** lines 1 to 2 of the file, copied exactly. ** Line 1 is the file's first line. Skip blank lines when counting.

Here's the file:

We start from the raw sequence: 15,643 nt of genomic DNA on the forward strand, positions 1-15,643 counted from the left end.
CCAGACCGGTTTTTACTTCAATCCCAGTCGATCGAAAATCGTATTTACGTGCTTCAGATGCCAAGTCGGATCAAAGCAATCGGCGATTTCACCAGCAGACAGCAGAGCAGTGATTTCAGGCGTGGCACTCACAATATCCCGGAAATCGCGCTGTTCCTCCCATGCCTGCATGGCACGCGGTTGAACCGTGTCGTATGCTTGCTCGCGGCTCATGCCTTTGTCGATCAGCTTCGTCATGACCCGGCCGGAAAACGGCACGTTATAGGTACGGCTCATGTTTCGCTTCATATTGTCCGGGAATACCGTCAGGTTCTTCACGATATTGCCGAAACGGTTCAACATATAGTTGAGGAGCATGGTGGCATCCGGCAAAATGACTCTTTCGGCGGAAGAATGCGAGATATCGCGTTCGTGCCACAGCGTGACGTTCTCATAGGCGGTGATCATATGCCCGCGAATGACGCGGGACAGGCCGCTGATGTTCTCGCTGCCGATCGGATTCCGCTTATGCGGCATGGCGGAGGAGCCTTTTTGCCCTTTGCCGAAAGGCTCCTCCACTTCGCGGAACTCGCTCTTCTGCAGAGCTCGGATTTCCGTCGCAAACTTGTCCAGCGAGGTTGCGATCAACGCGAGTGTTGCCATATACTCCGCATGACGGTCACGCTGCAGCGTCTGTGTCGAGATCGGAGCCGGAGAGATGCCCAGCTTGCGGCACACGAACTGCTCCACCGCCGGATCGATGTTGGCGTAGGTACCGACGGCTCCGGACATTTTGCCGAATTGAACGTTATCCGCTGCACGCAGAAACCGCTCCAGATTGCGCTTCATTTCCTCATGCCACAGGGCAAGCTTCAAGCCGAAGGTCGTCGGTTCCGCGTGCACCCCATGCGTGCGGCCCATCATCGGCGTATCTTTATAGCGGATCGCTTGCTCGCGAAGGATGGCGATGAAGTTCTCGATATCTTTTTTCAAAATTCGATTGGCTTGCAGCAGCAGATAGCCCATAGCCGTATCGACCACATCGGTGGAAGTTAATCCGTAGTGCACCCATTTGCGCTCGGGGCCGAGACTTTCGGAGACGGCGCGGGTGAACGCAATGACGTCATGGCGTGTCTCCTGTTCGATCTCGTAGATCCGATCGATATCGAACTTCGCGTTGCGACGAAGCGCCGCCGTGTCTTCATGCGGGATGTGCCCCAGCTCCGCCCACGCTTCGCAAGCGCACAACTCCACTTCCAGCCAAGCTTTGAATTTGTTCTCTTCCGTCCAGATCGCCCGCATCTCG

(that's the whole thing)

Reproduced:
We start from the raw sequence: 15,643 nt of genomic DNA on the forward strand, positions 1-15,643 counted from the left end.
CCAGACCGGTTTTTACTTCAATCCCAGTCGATCGAAAATCGTATTTACGTGCTTCAGATGCCAAGTCGGATCAAAGCAATCGGCGATTTCACCAGCAGACAGCAGAGCAGTGATTTCAGGCGTGGCACTCACAATATCCCGGAAATCGCGCTGTTCCTCCCATGCCTGCATGGCACGCGGTTGAACCGTGTCGTATGCTTGCTCGCGGCTCATGCCTTTGTCGATCAGCTTCGTCATGACCCGGCCGGAAAACGGCACGTTATAGGTACGGCTCATGTTTCGCTTCATATTGTCCGGGAATACCGTCAGGTTCTTCACGATATTGCCGAAACGGTTCAACATATAGTTGAGGAGCATGGTGGCATCCGGCAAAATGACTCTTTCGGCGGAAGAATGCGAGATATCGCGTTCGTGCCACAGCGTGACGTTCTCATAGGCGGTGATCATATGCCCGCGAATGACGCGGGACAGGCCGCTGATGTTCTCGCTGCCGATCGGATTCCGCTTATGCGGCATGGCGGAGGAGCCTTTTTGCCCTTTGCCGAAAGGCTCCTCCACTTCGCGGAACTCGCTCTTCTGCAGAGCTCGGATTTCCGTCGCAAACTTGTCCAGCGAGGTTGCGATCAACGCGAGTGTTGCCATATACTCCGCATGACGGTCACGCTGCAGCGTCTGTGTCGAGATCGGAGCCGGAGAGATGCCCAGCTTGCGGCACACGAACTGCTCCACCGCCGGATCGATGTTGGCGTAGGTACCGACGGCTCCGGACATTTTGCCGAATTGAACGTTATCCGCTGCACGCAGAAACCGCTCCAGATTGCGCTTCATTTCCTCATGCCACAGGGCAAGCTTCAAGCCGAAGGTCGTCGGTTCCGCGTGCACCCCATGCGTGCGGCCCATCATCGGCGTATCTTTATAGCGGATCGCTTGCTCGCGAAGGATGGCGATGAAGTTCTCGATATCTTTTTTCAAAATTCGATTGGCTTGCAGCAGCAGATAGCCCATAGCCGTATCGACCACATCGGTGGAAGTTAATCCGTAGTGCACCCATTTGCGCTCGGGGCCGAGACTTTCGGAGACGGCGCGGGTGAACGCAATGACGTCATGGCGTGTCTCCTGTTCGATCTCGTAGATCCGATCGATATCGAACTTCGCGTTGCGACGAAGCGCCGCCGTGTCTTCATGCGGGATGTGCCCCAGCTCCGCCCACGCTTCGCAAGCGCACAACTCCACTTCCAGCCAAGCTTTGAATTTGTTCTCTTCCGTCCAGATCGCCCGCATCTCG